Uber CEO Takes Leave of Absence Amidst Management Shakeup

Uber CEO Travis Kalanick will take a leave of absence following the results of an investigation into how the startup's upper management handles incidents of sexual harassment.

In an email to employees on Tuesday obtained by BuzzFeed News, Kalanick said he needed to take time off to "become the leader that this company needs and that you deserve."

A complaint from Uber employee Susan Fowler in February alleging that her managers had ignored claims that she was sexually harassed at work threw the multibillion-dollar ride-hailing app company into disarray, with Kalanick apologizing for a lack of diversity in the company's workforce and for not properly responding to employee complaints.

Kalanick did not say how long he would be gone, but explained that he would leave the day-to-day running of the company to his subordinates while still taking part in strategic decisions. The leave will also allow him more time to grieve for his mother, he said, who recently died in a boating accident that also seriously injured his father.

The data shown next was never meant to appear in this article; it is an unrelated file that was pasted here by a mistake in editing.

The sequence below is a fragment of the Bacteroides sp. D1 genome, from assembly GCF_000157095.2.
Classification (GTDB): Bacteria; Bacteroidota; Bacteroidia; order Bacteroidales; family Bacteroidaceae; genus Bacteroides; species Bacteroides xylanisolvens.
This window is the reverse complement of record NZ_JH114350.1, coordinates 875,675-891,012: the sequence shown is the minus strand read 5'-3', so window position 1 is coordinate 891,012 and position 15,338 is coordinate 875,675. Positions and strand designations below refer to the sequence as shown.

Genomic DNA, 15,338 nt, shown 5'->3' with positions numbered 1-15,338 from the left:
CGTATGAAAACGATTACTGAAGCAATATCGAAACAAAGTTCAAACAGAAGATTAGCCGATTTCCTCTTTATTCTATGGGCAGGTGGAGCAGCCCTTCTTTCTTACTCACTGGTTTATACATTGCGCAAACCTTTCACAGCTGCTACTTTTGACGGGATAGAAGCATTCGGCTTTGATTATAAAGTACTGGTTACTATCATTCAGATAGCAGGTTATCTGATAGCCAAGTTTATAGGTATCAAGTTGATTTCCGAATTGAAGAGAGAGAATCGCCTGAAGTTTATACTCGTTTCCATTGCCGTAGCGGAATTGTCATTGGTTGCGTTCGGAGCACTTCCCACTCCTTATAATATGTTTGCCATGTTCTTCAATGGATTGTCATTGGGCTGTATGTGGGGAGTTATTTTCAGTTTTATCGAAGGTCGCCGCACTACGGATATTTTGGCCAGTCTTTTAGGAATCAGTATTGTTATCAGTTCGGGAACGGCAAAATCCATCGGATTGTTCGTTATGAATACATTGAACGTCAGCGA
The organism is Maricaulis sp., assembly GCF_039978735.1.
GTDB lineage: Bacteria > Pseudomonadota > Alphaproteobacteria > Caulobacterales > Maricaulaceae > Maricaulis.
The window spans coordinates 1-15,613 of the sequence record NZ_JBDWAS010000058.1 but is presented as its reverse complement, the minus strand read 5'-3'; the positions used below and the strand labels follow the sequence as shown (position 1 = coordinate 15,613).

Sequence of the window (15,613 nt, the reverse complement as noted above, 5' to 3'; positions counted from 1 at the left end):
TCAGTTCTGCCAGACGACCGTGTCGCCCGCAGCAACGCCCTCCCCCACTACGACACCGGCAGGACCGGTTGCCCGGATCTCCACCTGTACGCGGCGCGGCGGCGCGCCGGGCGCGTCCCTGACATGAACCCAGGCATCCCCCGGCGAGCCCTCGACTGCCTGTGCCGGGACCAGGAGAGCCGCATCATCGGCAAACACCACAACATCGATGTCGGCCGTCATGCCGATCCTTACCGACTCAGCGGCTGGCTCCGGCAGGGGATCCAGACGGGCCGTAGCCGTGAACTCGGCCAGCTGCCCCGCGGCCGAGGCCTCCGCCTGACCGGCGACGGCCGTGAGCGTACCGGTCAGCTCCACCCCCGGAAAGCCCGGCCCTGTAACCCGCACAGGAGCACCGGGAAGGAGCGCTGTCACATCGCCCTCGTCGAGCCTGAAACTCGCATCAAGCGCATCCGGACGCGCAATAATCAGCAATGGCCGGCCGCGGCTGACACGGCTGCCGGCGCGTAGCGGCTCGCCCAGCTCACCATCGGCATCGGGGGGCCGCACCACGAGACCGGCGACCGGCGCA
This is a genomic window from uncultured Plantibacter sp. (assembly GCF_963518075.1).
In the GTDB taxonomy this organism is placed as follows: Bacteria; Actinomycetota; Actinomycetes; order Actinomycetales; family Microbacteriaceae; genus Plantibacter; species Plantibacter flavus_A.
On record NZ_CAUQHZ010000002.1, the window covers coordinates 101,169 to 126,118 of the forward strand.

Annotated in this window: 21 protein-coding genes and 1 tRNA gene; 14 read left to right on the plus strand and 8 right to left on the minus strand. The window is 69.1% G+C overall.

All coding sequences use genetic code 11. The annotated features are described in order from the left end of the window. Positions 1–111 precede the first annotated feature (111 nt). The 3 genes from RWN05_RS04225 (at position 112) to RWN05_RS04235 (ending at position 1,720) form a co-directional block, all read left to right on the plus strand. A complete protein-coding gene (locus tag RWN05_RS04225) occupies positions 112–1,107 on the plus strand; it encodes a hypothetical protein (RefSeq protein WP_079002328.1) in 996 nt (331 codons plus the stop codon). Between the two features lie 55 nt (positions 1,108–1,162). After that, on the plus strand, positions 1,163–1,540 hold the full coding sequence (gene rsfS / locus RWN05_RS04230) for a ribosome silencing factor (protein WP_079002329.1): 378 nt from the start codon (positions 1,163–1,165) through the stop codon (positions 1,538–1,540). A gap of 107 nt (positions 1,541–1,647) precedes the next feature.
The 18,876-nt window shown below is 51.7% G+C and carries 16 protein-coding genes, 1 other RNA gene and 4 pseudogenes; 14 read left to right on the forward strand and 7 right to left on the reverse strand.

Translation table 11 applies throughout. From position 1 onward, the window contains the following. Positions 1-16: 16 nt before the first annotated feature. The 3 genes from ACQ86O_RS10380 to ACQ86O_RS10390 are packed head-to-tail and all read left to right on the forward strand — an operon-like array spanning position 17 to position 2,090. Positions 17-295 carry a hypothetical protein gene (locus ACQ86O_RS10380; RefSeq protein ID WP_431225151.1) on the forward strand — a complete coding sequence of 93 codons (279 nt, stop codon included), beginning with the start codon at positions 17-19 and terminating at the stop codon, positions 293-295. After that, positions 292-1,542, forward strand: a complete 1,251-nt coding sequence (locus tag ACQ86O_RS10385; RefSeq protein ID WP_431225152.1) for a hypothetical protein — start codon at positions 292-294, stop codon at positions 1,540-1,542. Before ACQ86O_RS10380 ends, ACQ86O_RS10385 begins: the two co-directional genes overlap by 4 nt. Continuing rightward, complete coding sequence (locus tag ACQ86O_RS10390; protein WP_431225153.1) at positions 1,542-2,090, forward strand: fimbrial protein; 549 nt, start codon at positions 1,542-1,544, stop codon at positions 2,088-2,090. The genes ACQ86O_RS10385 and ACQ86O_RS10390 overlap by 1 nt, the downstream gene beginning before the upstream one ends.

Kalanick announced his leave on Tuesday shortly after Uber published the results of the investigation into sexual harassment and workplace culture, which was prompted by Fowler's complaints. The company's board adopted all of the changes that investigators—including former US Attorney General Eric Holder—recommended. Chief among them is reassigning some of Kalanick's responsibilities to other employees.

"The Board should evaluate the extent to which some of the responsibilities that Mr. Kalanick has historically possessed should be shared or given outright to other members of senior management," the report concluded.

Emil Michael, the company's SVP of Business, is also out, according to Recode. In 2014, Michael was forced to publicly apologize after suggesting that Uber should dig up and publicize dirt on journalists who are critical of the company.

Among other recommendations, the report also suggested that the company should explicitly prohibit intimate or romantic relationships between an employee and his or her supervisors, and significantly increase its efforts to hire a more diverse workforce.

Like many other tech companies, Uber's employees are overwhelmingly white and male. Just 15.4 percent are female, only 2.1 percent are Hispanic, and 1 percent are black, according to a diversity report published in March. Among the company's senior leadership, which is entirely white or Asian, 88.7 percent are male.

This article originally appeared on PCMag.com.